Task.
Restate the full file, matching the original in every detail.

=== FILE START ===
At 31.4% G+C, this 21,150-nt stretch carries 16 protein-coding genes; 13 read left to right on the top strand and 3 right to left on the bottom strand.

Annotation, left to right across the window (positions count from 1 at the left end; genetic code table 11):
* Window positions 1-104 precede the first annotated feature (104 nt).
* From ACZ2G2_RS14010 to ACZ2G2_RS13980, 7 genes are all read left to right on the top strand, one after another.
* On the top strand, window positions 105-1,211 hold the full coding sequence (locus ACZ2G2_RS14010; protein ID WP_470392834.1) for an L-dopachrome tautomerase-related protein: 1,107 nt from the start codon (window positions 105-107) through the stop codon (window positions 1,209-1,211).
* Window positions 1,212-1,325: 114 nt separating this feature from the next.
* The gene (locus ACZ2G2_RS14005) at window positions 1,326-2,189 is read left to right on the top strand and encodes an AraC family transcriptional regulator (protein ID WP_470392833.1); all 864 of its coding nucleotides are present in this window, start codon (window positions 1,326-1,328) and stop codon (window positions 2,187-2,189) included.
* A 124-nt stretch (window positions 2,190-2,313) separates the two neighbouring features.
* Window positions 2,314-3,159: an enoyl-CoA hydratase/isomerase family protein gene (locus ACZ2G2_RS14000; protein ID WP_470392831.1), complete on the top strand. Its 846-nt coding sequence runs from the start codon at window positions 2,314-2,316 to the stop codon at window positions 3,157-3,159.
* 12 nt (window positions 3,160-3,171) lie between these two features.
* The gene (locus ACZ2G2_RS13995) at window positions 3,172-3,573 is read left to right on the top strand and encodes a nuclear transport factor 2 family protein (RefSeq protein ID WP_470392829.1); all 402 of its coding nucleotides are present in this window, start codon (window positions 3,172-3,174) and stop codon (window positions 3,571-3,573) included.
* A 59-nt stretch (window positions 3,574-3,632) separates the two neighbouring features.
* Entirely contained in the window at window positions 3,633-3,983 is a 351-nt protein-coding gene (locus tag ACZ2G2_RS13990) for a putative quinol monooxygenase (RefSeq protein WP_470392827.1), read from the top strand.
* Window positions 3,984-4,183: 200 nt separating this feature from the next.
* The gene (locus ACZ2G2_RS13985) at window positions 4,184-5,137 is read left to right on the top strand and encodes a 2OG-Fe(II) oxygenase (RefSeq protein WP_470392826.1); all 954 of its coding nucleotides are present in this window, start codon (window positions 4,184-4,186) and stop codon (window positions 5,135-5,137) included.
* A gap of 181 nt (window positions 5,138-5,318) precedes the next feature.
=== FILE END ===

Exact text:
At 31.4% G+C, this 21,150-nt stretch carries 16 protein-coding genes; 13 read left to right on the top strand and 3 right to left on the bottom strand.

Annotation, left to right across the window (positions count from 1 at the left end; genetic code table 11):
* Window positions 1-104 precede the first annotated feature (104 nt).
* From ACZ2G2_RS14010 to ACZ2G2_RS13980, 7 genes are all read left to right on the top strand, one after another.
* On the top strand, window positions 105-1,211 hold the full coding sequence (locus ACZ2G2_RS14010; protein ID WP_470392834.1) for an L-dopachrome tautomerase-related protein: 1,107 nt from the start codon (window positions 105-107) through the stop codon (window positions 1,209-1,211).
* Window positions 1,212-1,325: 114 nt separating this feature from the next.
* The gene (locus ACZ2G2_RS14005) at window positions 1,326-2,189 is read left to right on the top strand and encodes an AraC family transcriptional regulator (protein ID WP_470392833.1); all 864 of its coding nucleotides are present in this window, start codon (window positions 1,326-1,328) and stop codon (window positions 2,187-2,189) included.
* A 124-nt stretch (window positions 2,190-2,313) separates the two neighbouring features.
* Window positions 2,314-3,159: an enoyl-CoA hydratase/isomerase family protein gene (locus ACZ2G2_RS14000; protein ID WP_470392831.1), complete on the top strand. Its 846-nt coding sequence runs from the start codon at window positions 2,314-2,316 to the stop codon at window positions 3,157-3,159.
* 12 nt (window positions 3,160-3,171) lie between these two features.
* The gene (locus ACZ2G2_RS13995) at window positions 3,172-3,573 is read left to right on the top strand and encodes a nuclear transport factor 2 family protein (RefSeq protein ID WP_470392829.1); all 402 of its coding nucleotides are present in this window, start codon (window positions 3,172-3,174) and stop codon (window positions 3,571-3,573) included.
* A 59-nt stretch (window positions 3,574-3,632) separates the two neighbouring features.
* Entirely contained in the window at window positions 3,633-3,983 is a 351-nt protein-coding gene (locus tag ACZ2G2_RS13990) for a putative quinol monooxygenase (RefSeq protein WP_470392827.1), read from the top strand.
* Window positions 3,984-4,183: 200 nt separating this feature from the next.
* The gene (locus ACZ2G2_RS13985) at window positions 4,184-5,137 is read left to right on the top strand and encodes a 2OG-Fe(II) oxygenase (RefSeq protein WP_470392826.1); all 954 of its coding nucleotides are present in this window, start codon (window positions 4,184-4,186) and stop codon (window positions 5,135-5,137) included.
* A gap of 181 nt (window positions 5,138-5,318) precedes the next feature.